proportion of the taxation required for the support
of government While it protects the capital of
the wealthy manufacturer.and increases his profits,
itdoos not benefit the operatives or laborers in his
employment, whose wages have not been increas
ed by it. Articles of prime necessity or of coarse
quality and low price, used by the masses of the
people, are, in many instances, subjected by it to
heavy taxes, while articles of hner quality and
higher price, or of luxury, which can be used only
ny tne opulent, are ngniiy taxed. It imposes
heavy and unjust burdens on the farmer, the plant.
.i .! ., i .1 - r
er, the commeicial man, and those ot all other
pursuits except the capitalist who has made his in
vestments in manulactures. All the great inter
es'snftlte country are not. as neatly as may be
practicable, equally protected by it.
The government in theory knows no distinction
ol persons or classes, and should not bestow upon
some favors and privileges which all others may not
enjoy. It was the purpose ol its illustrious fouo
ders to base the institutions which they reared un.
on the great and unchanging principles of justice
and equity; conscious that if administeied in the
spirit in which they were conceived, they would
be felt only by the benefits which they dillused, and
would secure for themselves a defence in th hearts
of the people, more powerfully than standing ar
mies, and all the means and appliances invented to
sustaiu governments founded iu injustice and op
pression The well-known fact that the tariff act of 1842
was passed by a majority of one vote in the Senate,
and two in the House of Representatives, and that
some of those who felt themselves constrained, un
der the peculiar circumstances existing at the
time, to vote in its favor, proclaimed it defects,
and expressed theirdetermination to aid in its mod
ification on the first opportunity, affords strong and
conclusive evidence that it was not intended to
be permanent, and oftb expediency and necessi
ty of its thorough revision.
In recommending to Congress a reduction of
the present rates of duty, and a revision and modi
fication of the act of 1842, 1 am far from entertain
ing opinions unfriendly to the manufacturers. On
the contrary, I desire Id see them prosperous, as
far as they can be so, without imposing unequal
burdens on other interests. The advantage under
any system of indirect taxation, even within the
revenue standard, must be in favor of the manu
facturing interest; and of this, no other interest
will complain.
I lecommend to Congress the abolition of the
minimum principle, or assumed arbitrary, and
lalse values, and of specific duties, and the substi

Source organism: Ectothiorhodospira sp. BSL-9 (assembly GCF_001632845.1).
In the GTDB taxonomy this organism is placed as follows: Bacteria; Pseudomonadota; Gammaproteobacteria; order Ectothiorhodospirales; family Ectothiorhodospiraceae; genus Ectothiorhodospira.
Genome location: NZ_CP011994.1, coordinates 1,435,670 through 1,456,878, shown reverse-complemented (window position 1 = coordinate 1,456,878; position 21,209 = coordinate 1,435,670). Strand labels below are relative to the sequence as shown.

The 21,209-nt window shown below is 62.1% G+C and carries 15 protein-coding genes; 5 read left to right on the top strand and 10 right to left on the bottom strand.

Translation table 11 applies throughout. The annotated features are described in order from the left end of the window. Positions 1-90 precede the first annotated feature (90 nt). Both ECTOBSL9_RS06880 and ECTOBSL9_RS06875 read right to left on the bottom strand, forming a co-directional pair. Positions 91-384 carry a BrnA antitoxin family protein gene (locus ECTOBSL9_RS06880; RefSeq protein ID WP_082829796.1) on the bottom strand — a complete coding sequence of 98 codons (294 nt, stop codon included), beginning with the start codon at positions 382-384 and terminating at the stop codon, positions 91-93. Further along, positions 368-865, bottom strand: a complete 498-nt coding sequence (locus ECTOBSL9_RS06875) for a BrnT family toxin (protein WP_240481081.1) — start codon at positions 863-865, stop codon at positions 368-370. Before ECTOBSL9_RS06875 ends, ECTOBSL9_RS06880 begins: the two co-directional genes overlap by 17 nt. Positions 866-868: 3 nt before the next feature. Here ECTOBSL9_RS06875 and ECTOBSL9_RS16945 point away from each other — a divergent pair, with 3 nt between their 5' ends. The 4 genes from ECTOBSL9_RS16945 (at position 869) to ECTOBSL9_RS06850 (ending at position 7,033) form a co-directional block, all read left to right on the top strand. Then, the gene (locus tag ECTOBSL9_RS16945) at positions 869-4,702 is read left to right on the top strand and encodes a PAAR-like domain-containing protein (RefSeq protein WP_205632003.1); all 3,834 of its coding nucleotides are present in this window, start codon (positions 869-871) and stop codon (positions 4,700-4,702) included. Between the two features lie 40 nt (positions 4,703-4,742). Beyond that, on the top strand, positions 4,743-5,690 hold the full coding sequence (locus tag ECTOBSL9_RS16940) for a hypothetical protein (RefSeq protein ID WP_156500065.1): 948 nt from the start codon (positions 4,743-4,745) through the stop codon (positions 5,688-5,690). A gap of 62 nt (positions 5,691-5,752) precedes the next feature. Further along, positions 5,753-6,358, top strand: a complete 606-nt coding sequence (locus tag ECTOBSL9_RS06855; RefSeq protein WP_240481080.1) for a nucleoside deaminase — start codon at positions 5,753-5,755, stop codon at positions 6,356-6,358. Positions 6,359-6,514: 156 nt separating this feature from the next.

tution in their place of ad valorem duties, as the
fairest and most equitable indirect tax which can
be imposed. By the ad valorem principle, all arti
cles are taxed according to their cost or value, and
thote which are of inferior quality, or of small
cost, bear only the just proportion of the tax with
those which are of superior quality or greater cost
The articles consumed by all are taxed at the same
rate. A system of ad valorem revenue djtlea,
with proper discrimination and proper guards
against frauds in collecting them, it is not doubted,
will afford ample, incidental advantages to the
manufacturers, and enable them to derive as great
profits as can be derived from any other regular
business. It is believed that such a system, strictly
within the revenue standard, will place the manu
facturing interest on stable footing, and inure to
their permanent advaotsge; while it will, as nei'.rly
as may be practicable, extend to all the great inter
ests of the country the incidental protection which
can be afforded by our revenue law. Such a sys
tem, when once firmly established, would be per
manent, and not be subject to the constant com
plaints, agitations, and changes which irust ever
occur, when duties are not laid for revenue; but lor
the "protection merely" of a favored interest.
In the deliberations of Congress on this subject,
it is hoped thtt a spirit of mutual concession and
compromise between conflicting interests may pre
vail, and that the result of their labors may be
crowned with the happiest consequenres.
By the constitution of the United States it is pro
vided, that "no money shall be drawn from the
treasury, but in consequence of appropriations
made by law." A public treasury . was undoubt
edly contemplated and intended to be created, in
which the public money should be kept from the
period of collection until need for public uses. In
the collection and disbursement of the public mon
ey no agencies have ever been employed by law,
except such as were appointed by the government,
directly responsible to it, and under its control,